The 5 People You Definitely Don’t Want On Your Team

Having a team with diverse personalities is a good thing; different types of people will bring different perspectives and viewpoints, and that will usually lead you to better outcomes. But there are some personality types that you definitely don’t want on your team. Here are five types that can implode even the best team dynamics.

1. The yes-man or yes-woman. Having a team member who unquestionably backs every decision you make and thinks every suggestion you advance is a brilliant idea can feel comfortable, or even flattering. But you really, really don’t want people on your team who won’t reveal what they truly think, because that’s how you end up with failures  (project failures, hiring failures, strategy failures, and all kinds of other failures) that could have been avoided if people had shared their perspective. One of the best things you can do for the health of your team is to actively cultivate candid input and make it safe for people to disagree – and to name the issue when you suspect someone is regularly keeping their true opinions buried.

2. The contrarian. Contrarians often think that they’re playing a role by playing devil’s advocate – arguing against a plan or viewpoint for the sake of poking holes in it – but when it’s their regular M.O., it can suck up enormous amounts of your team’s time and energy. To be clear, it’s valuable to think through what might be wrong with a strategy or how a plan could go wrong (see the problem with yes-men in #1 above), and the best-made decisions factor in conflicting viewpoints, but when someone is going head-to-head in every conversation rather than picking their battles, it will have a corrosive effect on the dynamics on your team.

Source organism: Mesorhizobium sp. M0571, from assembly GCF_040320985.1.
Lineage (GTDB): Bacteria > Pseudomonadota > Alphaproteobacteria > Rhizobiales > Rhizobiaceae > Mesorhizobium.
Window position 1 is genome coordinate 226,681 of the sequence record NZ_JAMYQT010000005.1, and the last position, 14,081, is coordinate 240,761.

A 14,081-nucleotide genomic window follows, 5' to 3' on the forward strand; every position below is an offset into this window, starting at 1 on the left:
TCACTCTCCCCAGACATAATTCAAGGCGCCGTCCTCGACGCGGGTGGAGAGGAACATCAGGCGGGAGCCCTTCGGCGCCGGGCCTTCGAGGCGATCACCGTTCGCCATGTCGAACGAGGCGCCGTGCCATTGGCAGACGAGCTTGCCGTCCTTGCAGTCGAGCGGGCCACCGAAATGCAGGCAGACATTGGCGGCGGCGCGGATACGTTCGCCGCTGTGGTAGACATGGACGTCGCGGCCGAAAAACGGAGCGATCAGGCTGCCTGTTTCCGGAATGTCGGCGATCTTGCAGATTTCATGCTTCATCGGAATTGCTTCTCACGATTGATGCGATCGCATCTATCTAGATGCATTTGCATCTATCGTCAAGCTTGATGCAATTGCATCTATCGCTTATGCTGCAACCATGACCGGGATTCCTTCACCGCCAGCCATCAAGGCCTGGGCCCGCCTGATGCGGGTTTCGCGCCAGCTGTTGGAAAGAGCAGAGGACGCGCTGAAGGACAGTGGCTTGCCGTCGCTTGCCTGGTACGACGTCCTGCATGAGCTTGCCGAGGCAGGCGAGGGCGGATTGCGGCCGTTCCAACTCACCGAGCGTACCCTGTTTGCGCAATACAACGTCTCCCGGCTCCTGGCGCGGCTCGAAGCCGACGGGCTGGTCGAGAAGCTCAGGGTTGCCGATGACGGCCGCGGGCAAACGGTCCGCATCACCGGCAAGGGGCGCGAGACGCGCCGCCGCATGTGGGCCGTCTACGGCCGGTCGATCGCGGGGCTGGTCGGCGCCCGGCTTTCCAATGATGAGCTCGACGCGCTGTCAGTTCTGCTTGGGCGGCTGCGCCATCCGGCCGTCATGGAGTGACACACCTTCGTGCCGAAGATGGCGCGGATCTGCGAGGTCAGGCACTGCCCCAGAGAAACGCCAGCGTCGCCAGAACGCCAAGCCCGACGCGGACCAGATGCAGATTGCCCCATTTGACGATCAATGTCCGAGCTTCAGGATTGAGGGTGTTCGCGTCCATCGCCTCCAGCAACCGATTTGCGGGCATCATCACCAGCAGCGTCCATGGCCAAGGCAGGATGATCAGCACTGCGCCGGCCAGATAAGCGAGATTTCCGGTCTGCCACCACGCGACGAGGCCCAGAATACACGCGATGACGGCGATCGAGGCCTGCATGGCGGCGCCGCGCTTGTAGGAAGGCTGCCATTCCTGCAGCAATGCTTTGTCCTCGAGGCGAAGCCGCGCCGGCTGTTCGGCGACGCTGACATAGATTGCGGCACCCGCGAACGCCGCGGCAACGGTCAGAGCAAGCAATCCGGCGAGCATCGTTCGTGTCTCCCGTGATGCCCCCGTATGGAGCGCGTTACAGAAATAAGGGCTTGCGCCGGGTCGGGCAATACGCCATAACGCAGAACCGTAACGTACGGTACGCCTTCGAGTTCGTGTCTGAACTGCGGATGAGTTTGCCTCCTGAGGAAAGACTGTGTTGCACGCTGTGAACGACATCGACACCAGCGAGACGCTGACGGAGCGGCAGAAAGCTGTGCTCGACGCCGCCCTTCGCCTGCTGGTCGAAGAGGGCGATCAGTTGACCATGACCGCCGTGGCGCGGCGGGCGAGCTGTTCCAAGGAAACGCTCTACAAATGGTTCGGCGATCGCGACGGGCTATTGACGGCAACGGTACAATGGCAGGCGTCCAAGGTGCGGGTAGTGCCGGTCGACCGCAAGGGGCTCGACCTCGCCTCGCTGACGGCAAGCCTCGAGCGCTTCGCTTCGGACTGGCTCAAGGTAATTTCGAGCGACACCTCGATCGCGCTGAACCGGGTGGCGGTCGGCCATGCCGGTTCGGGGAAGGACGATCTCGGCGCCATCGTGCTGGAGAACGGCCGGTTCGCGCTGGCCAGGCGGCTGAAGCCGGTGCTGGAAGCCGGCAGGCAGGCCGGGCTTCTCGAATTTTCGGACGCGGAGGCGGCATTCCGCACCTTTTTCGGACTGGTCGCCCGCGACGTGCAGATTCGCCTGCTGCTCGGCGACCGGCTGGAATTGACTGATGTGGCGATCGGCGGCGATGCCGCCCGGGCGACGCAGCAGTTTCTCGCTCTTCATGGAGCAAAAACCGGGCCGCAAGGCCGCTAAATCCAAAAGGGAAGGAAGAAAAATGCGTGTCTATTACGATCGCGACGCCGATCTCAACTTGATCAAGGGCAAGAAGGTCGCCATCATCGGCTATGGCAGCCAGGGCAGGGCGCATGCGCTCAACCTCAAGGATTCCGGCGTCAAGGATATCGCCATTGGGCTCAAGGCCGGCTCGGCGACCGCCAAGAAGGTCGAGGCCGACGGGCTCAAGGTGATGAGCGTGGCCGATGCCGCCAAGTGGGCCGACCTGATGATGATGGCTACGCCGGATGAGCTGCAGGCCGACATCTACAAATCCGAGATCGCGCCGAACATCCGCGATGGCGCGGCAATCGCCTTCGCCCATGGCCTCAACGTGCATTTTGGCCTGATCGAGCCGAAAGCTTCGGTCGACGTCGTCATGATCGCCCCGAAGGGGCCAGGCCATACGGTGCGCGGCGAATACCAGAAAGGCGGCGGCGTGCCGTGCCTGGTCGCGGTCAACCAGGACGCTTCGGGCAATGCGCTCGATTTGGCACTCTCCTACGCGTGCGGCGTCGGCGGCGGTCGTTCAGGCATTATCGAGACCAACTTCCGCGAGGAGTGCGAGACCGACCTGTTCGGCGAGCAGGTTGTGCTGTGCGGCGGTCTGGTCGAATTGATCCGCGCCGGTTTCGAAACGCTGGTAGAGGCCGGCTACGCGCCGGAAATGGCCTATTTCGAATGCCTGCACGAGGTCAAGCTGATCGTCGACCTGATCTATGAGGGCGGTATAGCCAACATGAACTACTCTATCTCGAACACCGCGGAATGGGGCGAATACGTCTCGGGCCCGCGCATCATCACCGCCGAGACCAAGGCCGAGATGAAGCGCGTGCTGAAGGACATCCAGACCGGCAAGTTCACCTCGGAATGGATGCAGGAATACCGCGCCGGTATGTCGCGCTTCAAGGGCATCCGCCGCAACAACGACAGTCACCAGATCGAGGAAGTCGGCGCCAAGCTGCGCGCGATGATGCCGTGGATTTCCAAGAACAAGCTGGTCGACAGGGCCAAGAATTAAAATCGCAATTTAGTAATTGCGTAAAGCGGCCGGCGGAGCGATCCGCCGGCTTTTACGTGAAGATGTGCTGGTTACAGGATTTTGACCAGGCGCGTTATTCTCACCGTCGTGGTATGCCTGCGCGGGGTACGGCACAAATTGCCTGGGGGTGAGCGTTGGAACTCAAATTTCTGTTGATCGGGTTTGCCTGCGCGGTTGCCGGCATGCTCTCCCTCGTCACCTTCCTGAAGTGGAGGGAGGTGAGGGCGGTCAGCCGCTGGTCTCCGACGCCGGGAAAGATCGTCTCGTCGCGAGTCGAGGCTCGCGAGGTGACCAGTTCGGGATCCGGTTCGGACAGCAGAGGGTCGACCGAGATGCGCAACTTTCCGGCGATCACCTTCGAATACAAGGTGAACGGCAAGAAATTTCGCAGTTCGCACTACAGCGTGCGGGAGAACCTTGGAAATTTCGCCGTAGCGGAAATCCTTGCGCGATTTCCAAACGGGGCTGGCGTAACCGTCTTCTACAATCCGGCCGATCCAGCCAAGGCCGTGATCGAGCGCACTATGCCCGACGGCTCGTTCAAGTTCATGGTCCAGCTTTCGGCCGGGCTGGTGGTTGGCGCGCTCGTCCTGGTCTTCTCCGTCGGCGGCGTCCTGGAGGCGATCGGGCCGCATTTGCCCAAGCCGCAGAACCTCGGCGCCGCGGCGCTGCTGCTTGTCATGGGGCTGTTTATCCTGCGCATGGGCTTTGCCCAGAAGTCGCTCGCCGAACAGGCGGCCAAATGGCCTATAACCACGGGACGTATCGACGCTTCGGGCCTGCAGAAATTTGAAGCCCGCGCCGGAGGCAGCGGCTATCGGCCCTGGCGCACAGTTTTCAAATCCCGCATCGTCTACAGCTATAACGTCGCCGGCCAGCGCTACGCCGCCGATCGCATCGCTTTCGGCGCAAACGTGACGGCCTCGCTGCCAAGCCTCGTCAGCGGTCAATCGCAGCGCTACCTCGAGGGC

3. The brilliant jerk. When you have an employee who does great work but who is abrasive, unpleasant, and alienates people who should be allies, don’t brush it off as “just” interpersonal issues. Truly high performers don’t chronically alienate colleagues or make it tough for anyone to work with them. “Soft skills” like getting along with others and being generally pleasant are as much a core part of what you need from a staff member as hard skills are, and an employee who’s awful to work with can be as disruptive as one who falling short in any other skill area.

4. The fixed mindset. Stanford University psychologist Carol S. Dweck writes in Mindset: The New Psychology of Success  that people have one of two mindsets: a fixed mindset, which views intelligence and abilities as fundamentally predetermined, or a growth mindset, which views intelligence and abilities as works in progress and the result of learning and hard work. A growth mindset is what leads people to embrace challenges, persist in the face of setbacks, and accept and learn from criticism – exactly the qualities you want on your team. On the other hand, a fixed mindset will lead people to avoid challenges, give up easily in the face of difficulties, and ignore or dismiss criticism – which can keep your team from moving forward.

5. The defender. People who bristle at the slightest hint that their work isn’t perfect make it impossible to have the sort of candid feedback conversations that are crucial to developing skills, improving results, or even just tweaking a minor element of a project. Chronic defensiveness will also lead to a situation where the person’s coworkers will shy away from raising problems or making even small requests (like “could you turn your music down while I’m on the phone?”), and that can be toxic to the dynamic you need on a healthy, functioning team.

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